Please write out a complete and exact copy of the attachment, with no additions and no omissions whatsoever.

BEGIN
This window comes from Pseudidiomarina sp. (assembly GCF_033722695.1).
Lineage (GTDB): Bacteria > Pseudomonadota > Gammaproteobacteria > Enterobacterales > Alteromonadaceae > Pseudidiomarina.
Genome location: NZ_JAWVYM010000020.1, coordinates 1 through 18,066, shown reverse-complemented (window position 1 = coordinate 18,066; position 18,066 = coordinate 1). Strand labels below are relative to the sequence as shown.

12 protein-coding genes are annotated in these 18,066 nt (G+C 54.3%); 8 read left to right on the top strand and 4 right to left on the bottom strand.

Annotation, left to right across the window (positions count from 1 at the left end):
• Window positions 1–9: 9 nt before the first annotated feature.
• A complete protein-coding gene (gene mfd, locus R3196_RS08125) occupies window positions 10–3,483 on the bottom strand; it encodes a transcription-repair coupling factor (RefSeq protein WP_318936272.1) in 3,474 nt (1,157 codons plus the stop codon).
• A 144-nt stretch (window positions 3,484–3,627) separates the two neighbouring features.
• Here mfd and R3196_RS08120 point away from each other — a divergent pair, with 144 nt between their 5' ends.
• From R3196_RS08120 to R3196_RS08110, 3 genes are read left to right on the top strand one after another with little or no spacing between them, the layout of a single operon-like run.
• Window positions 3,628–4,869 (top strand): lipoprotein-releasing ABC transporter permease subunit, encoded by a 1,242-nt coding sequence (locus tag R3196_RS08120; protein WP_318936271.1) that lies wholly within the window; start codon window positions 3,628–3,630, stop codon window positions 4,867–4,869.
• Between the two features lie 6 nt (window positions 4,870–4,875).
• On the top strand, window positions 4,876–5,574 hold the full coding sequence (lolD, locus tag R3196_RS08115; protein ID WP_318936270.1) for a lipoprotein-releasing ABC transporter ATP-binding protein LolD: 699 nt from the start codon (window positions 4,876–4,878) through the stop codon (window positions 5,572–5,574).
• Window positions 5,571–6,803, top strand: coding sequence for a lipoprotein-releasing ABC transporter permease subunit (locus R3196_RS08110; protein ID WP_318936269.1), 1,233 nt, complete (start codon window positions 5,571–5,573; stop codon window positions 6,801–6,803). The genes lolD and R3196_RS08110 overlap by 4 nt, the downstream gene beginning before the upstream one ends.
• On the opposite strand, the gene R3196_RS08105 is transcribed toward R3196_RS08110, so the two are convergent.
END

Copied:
This window comes from Pseudidiomarina sp. (assembly GCF_033722695.1).
Lineage (GTDB): Bacteria > Pseudomonadota > Gammaproteobacteria > Enterobacterales > Alteromonadaceae > Pseudidiomarina.
Genome location: NZ_JAWVYM010000020.1, coordinates 1 through 18,066, shown reverse-complemented (window position 1 = coordinate 18,066; position 18,066 = coordinate 1). Strand labels below are relative to the sequence as shown.

12 protein-coding genes are annotated in these 18,066 nt (G+C 54.3%); 8 read left to right on the top strand and 4 right to left on the bottom strand.

Annotation, left to right across the window (positions count from 1 at the left end):
• Window positions 1–9: 9 nt before the first annotated feature.
• A complete protein-coding gene (gene mfd, locus R3196_RS08125) occupies window positions 10–3,483 on the bottom strand; it encodes a transcription-repair coupling factor (RefSeq protein WP_318936272.1) in 3,474 nt (1,157 codons plus the stop codon).
• A 144-nt stretch (window positions 3,484–3,627) separates the two neighbouring features.
• Here mfd and R3196_RS08120 point away from each other — a divergent pair, with 144 nt between their 5' ends.
• From R3196_RS08120 to R3196_RS08110, 3 genes are read left to right on the top strand one after another with little or no spacing between them, the layout of a single operon-like run.
• Window positions 3,628–4,869 (top strand): lipoprotein-releasing ABC transporter permease subunit, encoded by a 1,242-nt coding sequence (locus tag R3196_RS08120; protein WP_318936271.1) that lies wholly within the window; start codon window positions 3,628–3,630, stop codon window positions 4,867–4,869.
• Between the two features lie 6 nt (window positions 4,870–4,875).
• On the top strand, window positions 4,876–5,574 hold the full coding sequence (lolD, locus tag R3196_RS08115; protein ID WP_318936270.1) for a lipoprotein-releasing ABC transporter ATP-binding protein LolD: 699 nt from the start codon (window positions 4,876–4,878) through the stop codon (window positions 5,572–5,574).
• Window positions 5,571–6,803, top strand: coding sequence for a lipoprotein-releasing ABC transporter permease subunit (locus R3196_RS08110; protein ID WP_318936269.1), 1,233 nt, complete (start codon window positions 5,571–5,573; stop codon window positions 6,801–6,803). The genes lolD and R3196_RS08110 overlap by 4 nt, the downstream gene beginning before the upstream one ends.
• On the opposite strand, the gene R3196_RS08105 is transcribed toward R3196_RS08110, so the two are convergent.